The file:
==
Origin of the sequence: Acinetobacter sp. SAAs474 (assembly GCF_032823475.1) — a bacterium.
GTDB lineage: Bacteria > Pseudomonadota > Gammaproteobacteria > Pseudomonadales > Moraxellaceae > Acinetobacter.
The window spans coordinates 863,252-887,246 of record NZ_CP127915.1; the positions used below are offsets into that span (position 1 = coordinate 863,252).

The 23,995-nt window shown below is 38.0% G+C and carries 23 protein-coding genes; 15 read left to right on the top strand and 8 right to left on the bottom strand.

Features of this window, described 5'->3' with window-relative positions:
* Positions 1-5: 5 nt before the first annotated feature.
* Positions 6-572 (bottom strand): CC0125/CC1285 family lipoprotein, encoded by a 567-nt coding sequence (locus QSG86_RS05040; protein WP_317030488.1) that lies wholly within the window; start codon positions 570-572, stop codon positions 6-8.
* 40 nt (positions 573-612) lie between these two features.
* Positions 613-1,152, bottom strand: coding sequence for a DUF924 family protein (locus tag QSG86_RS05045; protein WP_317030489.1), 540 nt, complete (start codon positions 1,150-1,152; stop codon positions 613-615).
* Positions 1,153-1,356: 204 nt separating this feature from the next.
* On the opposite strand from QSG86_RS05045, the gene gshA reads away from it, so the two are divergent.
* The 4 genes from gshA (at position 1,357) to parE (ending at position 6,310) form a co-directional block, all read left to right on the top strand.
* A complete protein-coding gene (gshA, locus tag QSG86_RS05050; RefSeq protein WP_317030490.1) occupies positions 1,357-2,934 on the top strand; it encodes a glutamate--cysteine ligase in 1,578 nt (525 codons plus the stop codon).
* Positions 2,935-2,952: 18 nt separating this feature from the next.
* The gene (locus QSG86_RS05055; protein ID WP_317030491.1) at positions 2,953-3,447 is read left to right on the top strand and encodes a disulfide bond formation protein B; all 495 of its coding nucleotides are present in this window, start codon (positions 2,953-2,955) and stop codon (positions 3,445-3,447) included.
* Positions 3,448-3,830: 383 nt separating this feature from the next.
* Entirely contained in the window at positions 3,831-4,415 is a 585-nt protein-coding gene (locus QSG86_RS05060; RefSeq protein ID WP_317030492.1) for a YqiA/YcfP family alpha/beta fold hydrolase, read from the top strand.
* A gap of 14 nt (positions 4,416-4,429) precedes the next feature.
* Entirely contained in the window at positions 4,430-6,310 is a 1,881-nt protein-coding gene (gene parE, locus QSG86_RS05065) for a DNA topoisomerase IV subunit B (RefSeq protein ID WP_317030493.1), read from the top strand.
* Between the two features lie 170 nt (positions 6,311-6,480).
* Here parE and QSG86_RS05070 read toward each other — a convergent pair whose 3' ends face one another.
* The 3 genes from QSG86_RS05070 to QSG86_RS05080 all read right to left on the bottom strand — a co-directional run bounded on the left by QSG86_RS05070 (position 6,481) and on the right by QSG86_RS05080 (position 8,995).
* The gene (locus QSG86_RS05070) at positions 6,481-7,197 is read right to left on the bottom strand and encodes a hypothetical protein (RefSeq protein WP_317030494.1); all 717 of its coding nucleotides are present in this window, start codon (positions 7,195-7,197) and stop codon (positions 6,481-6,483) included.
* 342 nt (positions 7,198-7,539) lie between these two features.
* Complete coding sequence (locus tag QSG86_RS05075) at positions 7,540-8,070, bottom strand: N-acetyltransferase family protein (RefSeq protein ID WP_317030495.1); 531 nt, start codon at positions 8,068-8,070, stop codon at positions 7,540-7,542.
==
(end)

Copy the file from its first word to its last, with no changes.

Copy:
Origin of the sequence: Acinetobacter sp. SAAs474 (assembly GCF_032823475.1) — a bacterium.
GTDB lineage: Bacteria > Pseudomonadota > Gammaproteobacteria > Pseudomonadales > Moraxellaceae > Acinetobacter.
The window spans coordinates 863,252-887,246 of record NZ_CP127915.1; the positions used below are offsets into that span (position 1 = coordinate 863,252).

The 23,995-nt window shown below is 38.0% G+C and carries 23 protein-coding genes; 15 read left to right on the top strand and 8 right to left on the bottom strand.

Features of this window, described 5'->3' with window-relative positions:
* Positions 1-5: 5 nt before the first annotated feature.
* Positions 6-572 (bottom strand): CC0125/CC1285 family lipoprotein, encoded by a 567-nt coding sequence (locus QSG86_RS05040; protein WP_317030488.1) that lies wholly within the window; start codon positions 570-572, stop codon positions 6-8.
* 40 nt (positions 573-612) lie between these two features.
* Positions 613-1,152, bottom strand: coding sequence for a DUF924 family protein (locus tag QSG86_RS05045; protein WP_317030489.1), 540 nt, complete (start codon positions 1,150-1,152; stop codon positions 613-615).
* Positions 1,153-1,356: 204 nt separating this feature from the next.
* On the opposite strand from QSG86_RS05045, the gene gshA reads away from it, so the two are divergent.
* The 4 genes from gshA (at position 1,357) to parE (ending at position 6,310) form a co-directional block, all read left to right on the top strand.
* A complete protein-coding gene (gshA, locus tag QSG86_RS05050; RefSeq protein WP_317030490.1) occupies positions 1,357-2,934 on the top strand; it encodes a glutamate--cysteine ligase in 1,578 nt (525 codons plus the stop codon).
* Positions 2,935-2,952: 18 nt separating this feature from the next.
* The gene (locus QSG86_RS05055; protein ID WP_317030491.1) at positions 2,953-3,447 is read left to right on the top strand and encodes a disulfide bond formation protein B; all 495 of its coding nucleotides are present in this window, start codon (positions 2,953-2,955) and stop codon (positions 3,445-3,447) included.
* Positions 3,448-3,830: 383 nt separating this feature from the next.
* Entirely contained in the window at positions 3,831-4,415 is a 585-nt protein-coding gene (locus QSG86_RS05060; RefSeq protein ID WP_317030492.1) for a YqiA/YcfP family alpha/beta fold hydrolase, read from the top strand.
* A gap of 14 nt (positions 4,416-4,429) precedes the next feature.
* Entirely contained in the window at positions 4,430-6,310 is a 1,881-nt protein-coding gene (gene parE, locus QSG86_RS05065) for a DNA topoisomerase IV subunit B (RefSeq protein ID WP_317030493.1), read from the top strand.
* Between the two features lie 170 nt (positions 6,311-6,480).
* Here parE and QSG86_RS05070 read toward each other — a convergent pair whose 3' ends face one another.
* The 3 genes from QSG86_RS05070 to QSG86_RS05080 all read right to left on the bottom strand — a co-directional run bounded on the left by QSG86_RS05070 (position 6,481) and on the right by QSG86_RS05080 (position 8,995).
* The gene (locus QSG86_RS05070) at positions 6,481-7,197 is read right to left on the bottom strand and encodes a hypothetical protein (RefSeq protein WP_317030494.1); all 717 of its coding nucleotides are present in this window, start codon (positions 7,195-7,197) and stop codon (positions 6,481-6,483) included.
* 342 nt (positions 7,198-7,539) lie between these two features.
* Complete coding sequence (locus tag QSG86_RS05075) at positions 7,540-8,070, bottom strand: N-acetyltransferase family protein (RefSeq protein ID WP_317030495.1); 531 nt, start codon at positions 8,068-8,070, stop codon at positions 7,540-7,542.